Answer Applies to: South Carolina
    Replied: 2/12/2014
    Charles M. Schiff, Attorney at Law
    Charles M. Schiff, Attorney at Law | Charles M. Schiff
    Unless the original trust agreement grants the executor the right to amend the Trust, your brother has no right to change it.
    Answer Applies to: Minnesota
    Replied: 2/11/2014
    Irsfeld, Irsfeld & Younger LLP | Norman H. Green
    He must hire his own attorney. Unless it states otherwise, he is not entitled to change the terms of the trust or will. You are entitled to a copy of the trust documents. You should probably hire your own attorney to address your problems and discuss any questions about the trust and about your brother.
    Answer Applies to: California
    Replied: 2/11/2014
    James T. Weiner & Associates, P.C.
    James T. Weiner & Associates, P.C. | James T. Weiner
    One your dad died his trust became irrevocable and the trustee has to follow its terms. If you do not trust him file a motion for the court to oversee his administration of the trust OR to replace him as trustee.
    Answer Applies to: Michigan
    Replied: 2/11/2014
    Law Office Of Victor Waid
    Law Office Of Victor Waid | Victor Waid
    No to your question, as the death of the father made the terms of the trust irrevocable and not modifiable; be sure you obtain a copy of the trust and analyze it as to the legal effect of the provisions; if you don't want to do that, then suggest you obtain a probate/trust beneficiary lawyer to represent you, which may be the safest course of action for you.
    Answer Applies to: California
    Replied: 2/11/2014
    Law Office of Pamela Braynon | Pamela Y. Braynon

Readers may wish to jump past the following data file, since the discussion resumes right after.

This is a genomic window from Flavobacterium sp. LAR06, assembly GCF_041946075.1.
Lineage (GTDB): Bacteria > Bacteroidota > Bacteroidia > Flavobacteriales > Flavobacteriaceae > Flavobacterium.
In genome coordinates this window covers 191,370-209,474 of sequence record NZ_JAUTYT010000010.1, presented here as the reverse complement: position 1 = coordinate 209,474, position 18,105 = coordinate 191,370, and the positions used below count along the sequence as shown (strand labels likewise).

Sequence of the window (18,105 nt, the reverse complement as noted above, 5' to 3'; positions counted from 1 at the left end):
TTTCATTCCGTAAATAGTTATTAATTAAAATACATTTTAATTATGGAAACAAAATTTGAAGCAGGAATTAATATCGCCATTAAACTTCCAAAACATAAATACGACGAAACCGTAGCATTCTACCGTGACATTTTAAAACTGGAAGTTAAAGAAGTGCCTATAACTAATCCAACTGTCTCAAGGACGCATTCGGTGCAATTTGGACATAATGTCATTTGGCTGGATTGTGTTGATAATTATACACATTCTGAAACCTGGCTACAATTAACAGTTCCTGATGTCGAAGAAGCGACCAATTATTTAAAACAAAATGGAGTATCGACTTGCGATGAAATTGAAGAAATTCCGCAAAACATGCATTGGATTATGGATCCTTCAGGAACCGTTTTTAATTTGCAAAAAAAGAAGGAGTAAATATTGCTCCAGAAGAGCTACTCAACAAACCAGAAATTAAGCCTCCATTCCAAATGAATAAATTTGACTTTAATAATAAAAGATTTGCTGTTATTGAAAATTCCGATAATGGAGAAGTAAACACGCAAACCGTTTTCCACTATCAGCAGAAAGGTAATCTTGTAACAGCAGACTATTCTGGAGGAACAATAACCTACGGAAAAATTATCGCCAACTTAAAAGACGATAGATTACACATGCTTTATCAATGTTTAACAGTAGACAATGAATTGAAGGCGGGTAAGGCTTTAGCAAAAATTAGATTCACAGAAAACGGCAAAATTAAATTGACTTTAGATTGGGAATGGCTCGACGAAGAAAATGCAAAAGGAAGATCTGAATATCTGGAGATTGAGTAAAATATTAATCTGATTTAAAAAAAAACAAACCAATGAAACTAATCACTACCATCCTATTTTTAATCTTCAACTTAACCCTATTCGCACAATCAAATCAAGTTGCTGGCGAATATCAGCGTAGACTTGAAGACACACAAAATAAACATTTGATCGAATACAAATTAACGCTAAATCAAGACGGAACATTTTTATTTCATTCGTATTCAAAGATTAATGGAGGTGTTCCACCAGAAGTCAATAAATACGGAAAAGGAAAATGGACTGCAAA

The terms of the trust cannot be changed unless there are provisions in the trust that allows him to do so.
    Answer Applies to: Florida
    Replied: 2/11/2014
    James Law Group
    James Law Group | Christine James
    Your brother cannot change your father's trust. That does not mean he will carry out it's terms. I would have the trust reviewed by an attorney ASAP to make sure you don't have major issues going forward. It will be well worth your time and a couple hundred dollars.
    Answer Applies to: California
    Replied: 2/11/2014
    Goldsmith & Guymon
    Goldsmith & Guymon | Dara Goldsmith
    It depends upon what the trust says. If he has a power of appointment he gets to choose the beneficiaries. You need an attorney to review the actual trust and advise you. He can hire whatever attorney he chooses. This information is only intended to give general information in response to an inquiry. It does not establish an attorney client relationship. This response is only based upon the limited facts presented and is merely intended to assist you in determining if you should contact an attorney to provide you with legal advice.
    Answer Applies to: Nevada
    Replied: 2/11/2014
    Danville Law Group | Scott Jordan
    I am sorry for your loss. No, when you father passed, the trust became irrevocable. If you are a beneficiary, you are entitled to a copy of the trust. Your brother is supposed to send notice to all the beneficiaries pursuant to the Probate Court as well as notice to the California Franchise Tax Board and Department of Health Care Services.
    Answer Applies to: California
    Replied: 2/11/2014
    Gates' Law, PLLC | Thomas E. Gates